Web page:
Members of Congress are hoping to pass legislation in the next few weeks that would allow the Department of Veterans Affairs to boost funding for the Veterans Choice Program before funding is exhausted in August.

The Choice Program was created in 2014 legislation that responded to the VA waitlist scandal, which revealed thousands of veterans were unable to get timely healthcare appointments at the VA. The program gives veterans the option of finding care outside the VA system if the nearest VA clinic is too far away from where they live.

But about a year after it was created, the VA surprised Congress by saying it needed to take $3 billion from the Choice Program in order to close a budget shortfall and keep VA hospitals around the country operating. Congress agreed and quickly passed a bill letting the VA repurpose $3.348 billion from the Choice Program.

Observers say that two years later, that decision is contributing to a shortfall in the Choice Program that will make it shut down unless money is found. Under current law, the VA isn't authorized to put money back into the program without an act of Congress.

In June, VA Secretary David Shulkin outlined the problem in a Senate Veterans' Affairs Committee hearing, and suggested that Congress could give the VA authority to move existing money around in order to fund the program past August.

"[I]f there's no action at all by ... Congress, then the Choice Program will dry up by mid August," he said then. He suggested the shortfall is about $600 million.

But with just weeks to go, House and Senate aides indicated they aren't clear yet on exactly how to fix the problem. An aide on the Senate side said lawmakers are working on legislation, but didn't say what fix they are considering.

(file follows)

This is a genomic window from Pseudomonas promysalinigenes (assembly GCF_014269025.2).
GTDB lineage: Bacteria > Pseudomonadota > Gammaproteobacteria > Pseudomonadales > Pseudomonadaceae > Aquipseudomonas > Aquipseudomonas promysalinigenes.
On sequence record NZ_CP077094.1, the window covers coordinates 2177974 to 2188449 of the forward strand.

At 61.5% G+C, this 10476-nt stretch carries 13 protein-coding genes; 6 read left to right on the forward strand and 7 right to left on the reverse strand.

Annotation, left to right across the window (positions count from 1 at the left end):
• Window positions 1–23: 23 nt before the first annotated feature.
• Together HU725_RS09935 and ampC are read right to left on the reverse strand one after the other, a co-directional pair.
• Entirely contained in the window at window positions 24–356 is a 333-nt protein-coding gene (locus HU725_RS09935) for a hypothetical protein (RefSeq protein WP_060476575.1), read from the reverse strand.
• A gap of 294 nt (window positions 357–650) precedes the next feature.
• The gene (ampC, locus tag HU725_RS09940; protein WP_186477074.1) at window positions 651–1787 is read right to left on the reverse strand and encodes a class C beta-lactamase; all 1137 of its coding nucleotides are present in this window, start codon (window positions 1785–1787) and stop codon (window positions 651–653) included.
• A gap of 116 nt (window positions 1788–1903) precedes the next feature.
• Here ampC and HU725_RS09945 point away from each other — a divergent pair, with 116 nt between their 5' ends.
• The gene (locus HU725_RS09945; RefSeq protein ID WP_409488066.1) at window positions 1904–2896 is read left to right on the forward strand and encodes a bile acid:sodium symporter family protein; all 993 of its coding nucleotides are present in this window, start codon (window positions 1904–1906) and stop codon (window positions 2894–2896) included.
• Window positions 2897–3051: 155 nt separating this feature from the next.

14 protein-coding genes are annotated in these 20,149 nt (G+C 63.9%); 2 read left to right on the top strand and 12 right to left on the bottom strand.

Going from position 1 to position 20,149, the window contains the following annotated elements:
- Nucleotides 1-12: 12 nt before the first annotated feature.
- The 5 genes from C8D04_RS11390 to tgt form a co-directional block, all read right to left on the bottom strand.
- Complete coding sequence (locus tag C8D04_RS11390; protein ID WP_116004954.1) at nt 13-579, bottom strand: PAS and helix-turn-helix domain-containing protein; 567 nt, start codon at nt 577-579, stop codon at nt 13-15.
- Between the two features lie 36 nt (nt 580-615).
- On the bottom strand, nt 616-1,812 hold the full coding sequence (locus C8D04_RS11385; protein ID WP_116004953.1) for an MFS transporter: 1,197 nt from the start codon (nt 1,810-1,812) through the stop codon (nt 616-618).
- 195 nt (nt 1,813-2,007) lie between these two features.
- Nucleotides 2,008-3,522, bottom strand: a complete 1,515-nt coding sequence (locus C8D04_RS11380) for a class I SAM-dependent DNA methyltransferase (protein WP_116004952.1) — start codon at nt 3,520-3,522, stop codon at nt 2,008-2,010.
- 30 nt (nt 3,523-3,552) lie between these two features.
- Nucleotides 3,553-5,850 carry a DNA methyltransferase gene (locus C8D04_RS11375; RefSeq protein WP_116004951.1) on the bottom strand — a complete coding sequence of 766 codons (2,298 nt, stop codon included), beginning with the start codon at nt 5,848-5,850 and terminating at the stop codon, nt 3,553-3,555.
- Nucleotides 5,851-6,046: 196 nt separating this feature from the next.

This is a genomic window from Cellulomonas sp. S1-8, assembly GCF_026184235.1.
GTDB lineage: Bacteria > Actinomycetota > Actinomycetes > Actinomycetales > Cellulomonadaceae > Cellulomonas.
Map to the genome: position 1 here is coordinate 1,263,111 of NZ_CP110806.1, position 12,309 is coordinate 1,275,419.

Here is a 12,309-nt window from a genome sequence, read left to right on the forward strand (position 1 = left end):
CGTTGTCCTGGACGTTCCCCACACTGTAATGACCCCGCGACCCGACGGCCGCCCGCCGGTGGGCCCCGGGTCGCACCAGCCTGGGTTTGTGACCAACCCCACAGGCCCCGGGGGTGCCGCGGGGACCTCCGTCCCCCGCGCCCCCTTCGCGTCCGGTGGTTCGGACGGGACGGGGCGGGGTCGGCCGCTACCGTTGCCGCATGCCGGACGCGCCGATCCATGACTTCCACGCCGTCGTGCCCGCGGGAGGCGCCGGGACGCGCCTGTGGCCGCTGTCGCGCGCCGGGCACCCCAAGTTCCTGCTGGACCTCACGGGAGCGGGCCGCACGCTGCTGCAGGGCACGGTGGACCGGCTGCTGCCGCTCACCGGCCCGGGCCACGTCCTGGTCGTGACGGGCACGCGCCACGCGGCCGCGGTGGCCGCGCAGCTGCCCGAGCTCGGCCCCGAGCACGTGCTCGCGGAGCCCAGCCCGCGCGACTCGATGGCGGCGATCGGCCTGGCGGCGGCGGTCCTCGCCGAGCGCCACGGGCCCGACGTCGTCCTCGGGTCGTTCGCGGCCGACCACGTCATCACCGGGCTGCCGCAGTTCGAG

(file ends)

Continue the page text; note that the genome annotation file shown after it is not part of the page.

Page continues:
Representatives of the House Veterans' Affairs Committee didn't return a request for comment.

Veterans groups are watching closely to see how the problem gets repaired. Concerned Veterans for America said in a VA reform memo on Tuesday that the money for the Veterans Choice Program is expected to expire on Aug. 7.

Dan Caldwell, the group's policy director, told the Washington Examiner that there are several ways the problem could be fixed. That could include giving the VA the authority it's seeking or authorizing fiscal year 2018 funds early for the agency. But he said Shulkin's idea of giving the agency more flexibility is "most ideal for us."

Assuming this short-term problem can be fixed, Caldwell's group is already casting an eye toward ways to reform the Choice Program.

"While Congress must quickly move forward on a temporary fix for the VCP budget shortfall, the choice program must ultimately be overhauled, expanded, and permanently reformed," Caldwell wrote in his memo. "Accordingly, VA Secretary Shulkin has asked Congress to pass legislation creating a new VA choice and community care program for the VA by end of the current fiscal year."

The Choice Program was a major victory for veterans groups, although the VA implemented it reluctantly at first under former President Barack Obama, and some Democrats feared it was a step toward privatizing the agency.

Caldwell said that over the long haul, the program needs to be expanded so that veterans have increased healthcare options outside the VA. He also wants it to control costs and boost the transparency of costs and quality of VA care.

"Considering that many veterans are still waiting months for critical care and have no option to receive care in the community, it is critical that Congress produces legislation that not only streamlines existing contracted care programs, but which puts the veteran at the center at the VA by empowering them with more choice," he wrote.

The clock is ticking on these longer-term reforms as well, and there is no guarantee they will be made.

The Veterans Choice Program was created as a three-year, temporary solution. President Trump in April signed legislation allowing the program to continue past its planned Aug. 7 expiration and use available funds for as long as they last.

The VA under Trump seems to recognize the demand for maintaining some kind of choice program for veterans.

"The VCP is a critical program that increases access to care for Veterans by authorizing millions of appointments for Veterans in the community," the VA's own website says about the program.